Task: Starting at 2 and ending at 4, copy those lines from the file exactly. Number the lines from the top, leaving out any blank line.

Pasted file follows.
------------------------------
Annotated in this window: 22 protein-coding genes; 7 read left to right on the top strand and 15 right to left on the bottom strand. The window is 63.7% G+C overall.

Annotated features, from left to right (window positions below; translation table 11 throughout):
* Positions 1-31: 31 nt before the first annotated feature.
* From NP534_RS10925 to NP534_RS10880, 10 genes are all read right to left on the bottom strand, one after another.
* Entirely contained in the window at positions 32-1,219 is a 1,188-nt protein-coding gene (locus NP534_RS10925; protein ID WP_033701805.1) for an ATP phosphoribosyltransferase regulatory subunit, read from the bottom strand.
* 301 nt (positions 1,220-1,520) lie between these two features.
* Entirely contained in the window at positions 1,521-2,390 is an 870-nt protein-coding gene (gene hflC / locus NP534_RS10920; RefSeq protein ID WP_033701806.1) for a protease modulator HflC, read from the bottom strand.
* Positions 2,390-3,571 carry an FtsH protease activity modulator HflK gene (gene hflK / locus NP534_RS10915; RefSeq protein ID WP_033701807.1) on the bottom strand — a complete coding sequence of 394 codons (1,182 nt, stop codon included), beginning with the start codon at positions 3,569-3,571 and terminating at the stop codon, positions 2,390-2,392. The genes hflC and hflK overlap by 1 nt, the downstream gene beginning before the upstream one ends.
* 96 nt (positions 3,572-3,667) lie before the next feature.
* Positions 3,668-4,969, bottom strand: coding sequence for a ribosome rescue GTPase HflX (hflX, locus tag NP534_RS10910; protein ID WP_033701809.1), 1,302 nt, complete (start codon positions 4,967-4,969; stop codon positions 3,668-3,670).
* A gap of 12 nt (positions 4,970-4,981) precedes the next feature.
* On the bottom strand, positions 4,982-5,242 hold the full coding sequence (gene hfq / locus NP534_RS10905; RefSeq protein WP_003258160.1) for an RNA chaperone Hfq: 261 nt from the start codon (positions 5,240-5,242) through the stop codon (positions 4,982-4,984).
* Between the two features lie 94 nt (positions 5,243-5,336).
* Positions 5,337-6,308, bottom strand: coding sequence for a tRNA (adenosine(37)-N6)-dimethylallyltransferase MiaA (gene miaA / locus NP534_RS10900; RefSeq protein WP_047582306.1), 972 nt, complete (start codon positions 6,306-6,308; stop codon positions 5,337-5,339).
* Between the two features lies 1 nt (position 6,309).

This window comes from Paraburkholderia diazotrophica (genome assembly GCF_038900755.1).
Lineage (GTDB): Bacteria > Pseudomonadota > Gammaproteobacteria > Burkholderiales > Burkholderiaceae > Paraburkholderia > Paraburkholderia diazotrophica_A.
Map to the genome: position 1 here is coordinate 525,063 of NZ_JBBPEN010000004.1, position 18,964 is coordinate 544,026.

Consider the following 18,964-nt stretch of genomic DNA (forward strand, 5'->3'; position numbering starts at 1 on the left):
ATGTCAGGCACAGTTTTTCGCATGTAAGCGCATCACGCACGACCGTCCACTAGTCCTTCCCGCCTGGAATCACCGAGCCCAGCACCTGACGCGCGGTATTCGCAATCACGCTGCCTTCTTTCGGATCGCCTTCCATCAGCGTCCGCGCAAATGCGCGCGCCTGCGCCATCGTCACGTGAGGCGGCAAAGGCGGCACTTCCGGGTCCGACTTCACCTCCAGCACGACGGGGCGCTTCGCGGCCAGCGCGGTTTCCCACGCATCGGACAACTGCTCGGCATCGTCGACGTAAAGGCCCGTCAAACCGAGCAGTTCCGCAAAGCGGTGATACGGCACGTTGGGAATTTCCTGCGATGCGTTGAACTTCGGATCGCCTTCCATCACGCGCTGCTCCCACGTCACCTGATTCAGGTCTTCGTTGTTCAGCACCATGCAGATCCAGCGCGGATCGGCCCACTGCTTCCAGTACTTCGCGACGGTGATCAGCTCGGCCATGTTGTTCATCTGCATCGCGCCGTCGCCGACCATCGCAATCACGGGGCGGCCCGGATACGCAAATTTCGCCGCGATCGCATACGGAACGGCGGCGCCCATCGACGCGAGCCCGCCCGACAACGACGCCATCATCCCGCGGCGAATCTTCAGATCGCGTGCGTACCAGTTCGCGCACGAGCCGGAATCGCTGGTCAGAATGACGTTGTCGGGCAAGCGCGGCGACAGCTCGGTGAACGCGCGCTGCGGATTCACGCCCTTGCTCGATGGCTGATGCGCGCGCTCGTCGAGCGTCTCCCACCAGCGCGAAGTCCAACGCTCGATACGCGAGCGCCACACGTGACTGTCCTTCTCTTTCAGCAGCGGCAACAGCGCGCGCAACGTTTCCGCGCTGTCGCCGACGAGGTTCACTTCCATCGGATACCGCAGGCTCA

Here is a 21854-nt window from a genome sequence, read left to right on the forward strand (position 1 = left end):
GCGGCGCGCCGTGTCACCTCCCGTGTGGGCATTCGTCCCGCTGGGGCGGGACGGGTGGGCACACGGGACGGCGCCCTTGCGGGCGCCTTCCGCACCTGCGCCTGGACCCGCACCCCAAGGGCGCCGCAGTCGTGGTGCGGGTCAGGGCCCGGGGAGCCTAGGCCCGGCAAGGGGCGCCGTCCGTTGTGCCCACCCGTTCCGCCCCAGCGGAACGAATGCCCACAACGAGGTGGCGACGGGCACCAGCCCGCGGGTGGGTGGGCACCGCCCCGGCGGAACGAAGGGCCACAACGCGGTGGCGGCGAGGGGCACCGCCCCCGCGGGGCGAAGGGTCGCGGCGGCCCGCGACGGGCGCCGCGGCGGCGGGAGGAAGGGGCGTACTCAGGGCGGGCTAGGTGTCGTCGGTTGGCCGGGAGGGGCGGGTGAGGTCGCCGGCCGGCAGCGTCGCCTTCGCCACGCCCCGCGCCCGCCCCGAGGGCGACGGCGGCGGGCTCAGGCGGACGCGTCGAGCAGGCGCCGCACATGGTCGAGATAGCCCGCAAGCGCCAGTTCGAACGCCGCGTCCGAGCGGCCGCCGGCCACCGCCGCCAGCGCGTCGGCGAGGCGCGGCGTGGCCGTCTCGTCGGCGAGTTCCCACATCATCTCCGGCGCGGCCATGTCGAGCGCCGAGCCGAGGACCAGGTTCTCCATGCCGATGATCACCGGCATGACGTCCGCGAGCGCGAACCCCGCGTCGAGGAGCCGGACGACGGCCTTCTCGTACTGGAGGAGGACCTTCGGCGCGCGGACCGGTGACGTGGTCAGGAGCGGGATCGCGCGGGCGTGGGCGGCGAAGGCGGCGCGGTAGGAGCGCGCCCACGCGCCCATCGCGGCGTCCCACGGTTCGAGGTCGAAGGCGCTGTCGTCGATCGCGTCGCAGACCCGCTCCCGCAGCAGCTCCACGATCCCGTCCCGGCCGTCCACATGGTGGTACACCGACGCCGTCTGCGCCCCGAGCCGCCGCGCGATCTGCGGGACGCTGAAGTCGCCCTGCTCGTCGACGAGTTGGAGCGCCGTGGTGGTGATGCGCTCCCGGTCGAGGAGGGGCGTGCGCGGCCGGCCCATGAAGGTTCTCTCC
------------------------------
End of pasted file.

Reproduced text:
Annotated features, from left to right (window positions below; translation table 11 throughout):
* Positions 1-31: 31 nt before the first annotated feature.
* From NP534_RS10925 to NP534_RS10880, 10 genes are all read right to left on the bottom strand, one after another.